mother. He came into the monastery, laid down his robes, and without
so much as paying respects to the monks, started walking meditation
right in front of the main hall...back and forth, back and forth,
like he was really going to show his stuff.
I thought, "Oh, so there are people around like this, too!" This
is called //saddha adhimokkha// -- blind faith. He must have
determined to get enlightened before sundown or something, he
thought it would be so easy. He didn't look at anybody else, just
put his head down and walked as if his life depended on it. I just
let him carry on, but I thought, "Oh, man, you think it's that easy
or something?" In the end I don't know how long he stayed, I don't
even think he ordained.
As soon as the mind thinks of something we send it out, send it
out every time. We don't realize that it's simply the habitual
proliferation of the mind. It disguises itself as wisdom and waffles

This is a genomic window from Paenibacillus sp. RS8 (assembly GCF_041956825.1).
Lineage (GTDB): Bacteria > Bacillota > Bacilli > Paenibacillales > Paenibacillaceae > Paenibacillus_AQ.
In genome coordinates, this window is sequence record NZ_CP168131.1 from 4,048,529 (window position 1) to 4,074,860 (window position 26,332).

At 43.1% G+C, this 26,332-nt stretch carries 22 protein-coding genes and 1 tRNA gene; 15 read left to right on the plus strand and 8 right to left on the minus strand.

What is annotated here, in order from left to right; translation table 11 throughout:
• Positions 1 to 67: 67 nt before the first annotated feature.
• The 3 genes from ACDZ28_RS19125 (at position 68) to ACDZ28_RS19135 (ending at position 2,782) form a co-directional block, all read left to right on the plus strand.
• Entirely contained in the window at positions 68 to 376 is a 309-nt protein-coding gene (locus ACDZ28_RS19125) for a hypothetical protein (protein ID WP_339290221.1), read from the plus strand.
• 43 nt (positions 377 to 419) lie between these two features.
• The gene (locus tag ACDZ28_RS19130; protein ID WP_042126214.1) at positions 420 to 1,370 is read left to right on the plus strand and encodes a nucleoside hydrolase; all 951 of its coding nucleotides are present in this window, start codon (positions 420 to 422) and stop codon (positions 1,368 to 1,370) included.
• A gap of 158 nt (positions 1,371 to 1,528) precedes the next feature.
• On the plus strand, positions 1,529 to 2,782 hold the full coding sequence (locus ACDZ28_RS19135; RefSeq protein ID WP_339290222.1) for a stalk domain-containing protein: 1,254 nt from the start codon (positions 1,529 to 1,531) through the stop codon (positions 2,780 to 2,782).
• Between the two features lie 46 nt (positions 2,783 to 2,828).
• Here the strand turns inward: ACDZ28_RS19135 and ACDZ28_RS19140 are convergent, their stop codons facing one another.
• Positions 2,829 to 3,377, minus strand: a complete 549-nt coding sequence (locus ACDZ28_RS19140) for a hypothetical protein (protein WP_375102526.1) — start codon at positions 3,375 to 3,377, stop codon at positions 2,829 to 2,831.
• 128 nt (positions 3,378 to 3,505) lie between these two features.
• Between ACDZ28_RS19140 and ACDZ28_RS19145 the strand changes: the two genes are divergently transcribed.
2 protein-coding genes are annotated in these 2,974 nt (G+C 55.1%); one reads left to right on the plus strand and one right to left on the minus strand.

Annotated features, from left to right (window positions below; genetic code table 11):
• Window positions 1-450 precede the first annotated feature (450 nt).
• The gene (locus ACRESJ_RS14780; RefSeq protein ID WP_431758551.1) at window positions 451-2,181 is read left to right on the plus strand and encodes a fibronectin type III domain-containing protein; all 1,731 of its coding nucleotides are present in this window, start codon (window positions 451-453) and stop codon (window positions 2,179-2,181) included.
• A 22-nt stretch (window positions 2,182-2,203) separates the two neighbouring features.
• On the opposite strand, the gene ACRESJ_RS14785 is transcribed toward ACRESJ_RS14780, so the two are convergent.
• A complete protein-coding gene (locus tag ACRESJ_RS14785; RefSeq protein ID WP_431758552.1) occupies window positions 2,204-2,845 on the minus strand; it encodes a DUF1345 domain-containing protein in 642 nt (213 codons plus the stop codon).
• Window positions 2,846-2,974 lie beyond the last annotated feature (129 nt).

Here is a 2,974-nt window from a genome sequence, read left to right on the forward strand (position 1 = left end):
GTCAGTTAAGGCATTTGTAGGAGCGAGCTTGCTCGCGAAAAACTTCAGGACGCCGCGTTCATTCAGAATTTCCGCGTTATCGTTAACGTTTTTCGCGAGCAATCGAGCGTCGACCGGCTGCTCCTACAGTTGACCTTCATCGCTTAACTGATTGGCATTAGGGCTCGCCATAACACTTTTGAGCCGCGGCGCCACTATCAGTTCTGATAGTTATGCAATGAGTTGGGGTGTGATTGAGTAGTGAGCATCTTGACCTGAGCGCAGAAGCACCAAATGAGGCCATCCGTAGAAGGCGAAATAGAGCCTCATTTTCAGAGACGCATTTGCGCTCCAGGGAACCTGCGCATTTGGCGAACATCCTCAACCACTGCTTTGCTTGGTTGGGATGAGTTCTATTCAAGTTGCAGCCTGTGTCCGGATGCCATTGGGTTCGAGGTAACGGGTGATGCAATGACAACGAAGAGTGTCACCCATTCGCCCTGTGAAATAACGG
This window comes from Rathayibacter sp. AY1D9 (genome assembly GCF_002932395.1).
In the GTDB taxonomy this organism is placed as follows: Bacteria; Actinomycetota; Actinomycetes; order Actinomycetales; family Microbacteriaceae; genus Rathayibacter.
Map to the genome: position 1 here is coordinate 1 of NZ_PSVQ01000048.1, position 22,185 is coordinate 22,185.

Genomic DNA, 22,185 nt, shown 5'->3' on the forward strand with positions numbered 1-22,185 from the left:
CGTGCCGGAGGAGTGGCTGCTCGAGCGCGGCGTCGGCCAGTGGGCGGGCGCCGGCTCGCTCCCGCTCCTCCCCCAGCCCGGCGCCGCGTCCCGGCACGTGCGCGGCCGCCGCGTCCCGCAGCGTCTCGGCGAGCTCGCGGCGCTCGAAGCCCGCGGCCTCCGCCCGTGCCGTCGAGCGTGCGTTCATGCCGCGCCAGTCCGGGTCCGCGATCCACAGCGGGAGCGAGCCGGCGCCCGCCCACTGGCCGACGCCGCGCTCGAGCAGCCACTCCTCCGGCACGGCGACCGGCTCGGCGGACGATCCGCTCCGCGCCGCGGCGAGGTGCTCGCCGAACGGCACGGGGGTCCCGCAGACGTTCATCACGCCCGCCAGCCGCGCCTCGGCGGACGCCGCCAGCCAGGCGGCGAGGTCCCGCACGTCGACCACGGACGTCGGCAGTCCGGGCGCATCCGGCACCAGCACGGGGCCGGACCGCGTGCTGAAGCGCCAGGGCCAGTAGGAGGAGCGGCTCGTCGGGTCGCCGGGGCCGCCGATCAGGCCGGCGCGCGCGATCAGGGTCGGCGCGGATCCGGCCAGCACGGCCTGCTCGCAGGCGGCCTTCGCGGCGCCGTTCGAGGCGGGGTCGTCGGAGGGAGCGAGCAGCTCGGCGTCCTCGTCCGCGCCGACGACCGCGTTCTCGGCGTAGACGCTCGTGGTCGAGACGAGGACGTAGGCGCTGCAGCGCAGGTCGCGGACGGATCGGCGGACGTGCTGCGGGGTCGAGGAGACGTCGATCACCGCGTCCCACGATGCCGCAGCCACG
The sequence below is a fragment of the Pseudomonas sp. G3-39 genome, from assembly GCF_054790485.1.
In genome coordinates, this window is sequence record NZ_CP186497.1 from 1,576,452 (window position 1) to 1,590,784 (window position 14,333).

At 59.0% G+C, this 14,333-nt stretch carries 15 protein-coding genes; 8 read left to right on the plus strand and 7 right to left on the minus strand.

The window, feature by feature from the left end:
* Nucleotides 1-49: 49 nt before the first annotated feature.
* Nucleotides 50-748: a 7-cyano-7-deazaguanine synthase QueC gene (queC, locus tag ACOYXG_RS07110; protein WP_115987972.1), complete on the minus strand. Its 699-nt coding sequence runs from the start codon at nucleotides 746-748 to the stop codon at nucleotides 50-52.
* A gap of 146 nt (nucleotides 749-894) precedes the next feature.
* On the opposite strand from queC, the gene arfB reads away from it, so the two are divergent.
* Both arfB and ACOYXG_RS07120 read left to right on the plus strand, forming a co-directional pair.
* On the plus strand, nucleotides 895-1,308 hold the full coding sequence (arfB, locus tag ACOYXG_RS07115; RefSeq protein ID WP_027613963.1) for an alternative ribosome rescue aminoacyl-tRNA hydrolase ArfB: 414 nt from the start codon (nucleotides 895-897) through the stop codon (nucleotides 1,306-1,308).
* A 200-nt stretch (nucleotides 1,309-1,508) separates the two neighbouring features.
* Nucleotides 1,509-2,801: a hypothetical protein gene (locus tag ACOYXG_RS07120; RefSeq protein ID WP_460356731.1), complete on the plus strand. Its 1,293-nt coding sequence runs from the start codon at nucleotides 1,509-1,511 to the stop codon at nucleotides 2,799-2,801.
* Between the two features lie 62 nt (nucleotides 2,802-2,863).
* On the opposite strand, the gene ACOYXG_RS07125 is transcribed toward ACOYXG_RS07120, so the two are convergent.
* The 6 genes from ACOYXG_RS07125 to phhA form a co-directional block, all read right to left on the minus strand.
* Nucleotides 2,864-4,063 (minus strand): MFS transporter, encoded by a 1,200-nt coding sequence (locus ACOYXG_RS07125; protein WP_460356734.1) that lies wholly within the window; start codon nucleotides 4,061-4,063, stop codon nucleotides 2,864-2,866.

off into minute detail. This mental proliferation seems very clever,
if we didn't know we would mistake it for wisdom. But when it comes
to the crunch it's not the real thing. When suffering arises where
is that so-called wisdom then? Is it of any use? It's only
proliferation after all.
So stay with the Buddha. As I've said before many times, in our
practice we must turn inwards and find the Buddha. Where is the
Buddha? The Buddha is still alive to this very day, go in and find
him. Where is he? At //aniccam//, go in and find him there, go and
bow to him: //aniccam//, uncertainty. You can stop right there for
If the mind tries to tell you, "I'm a //sotapanna// now", go and
bow to the //sotapanna//. He'll tell you himself, "It's all
uncertain". If you meet a //sakadagami// go and pay respects to him.
When he sees you he'll simply say "Not a sure thing!" If there is an
//anagami// go and bow to him. He'll tell you only one
thing..."Uncertain". If you meet even an //arahant//, go and bow to
him, he'll tell you even more firmly, "It's all even more
uncertain!" You'll hear the words of the Noble Ones..."Everything is
uncertain, don't cling to anything."
Don't just look at the Buddha like a simpleton. Don't cling to
things, holding fast to them without letting go. Look at things as
functions of the Apparent and then send them on to Transcendence.
That's how you must be. There must be Appearance and there must be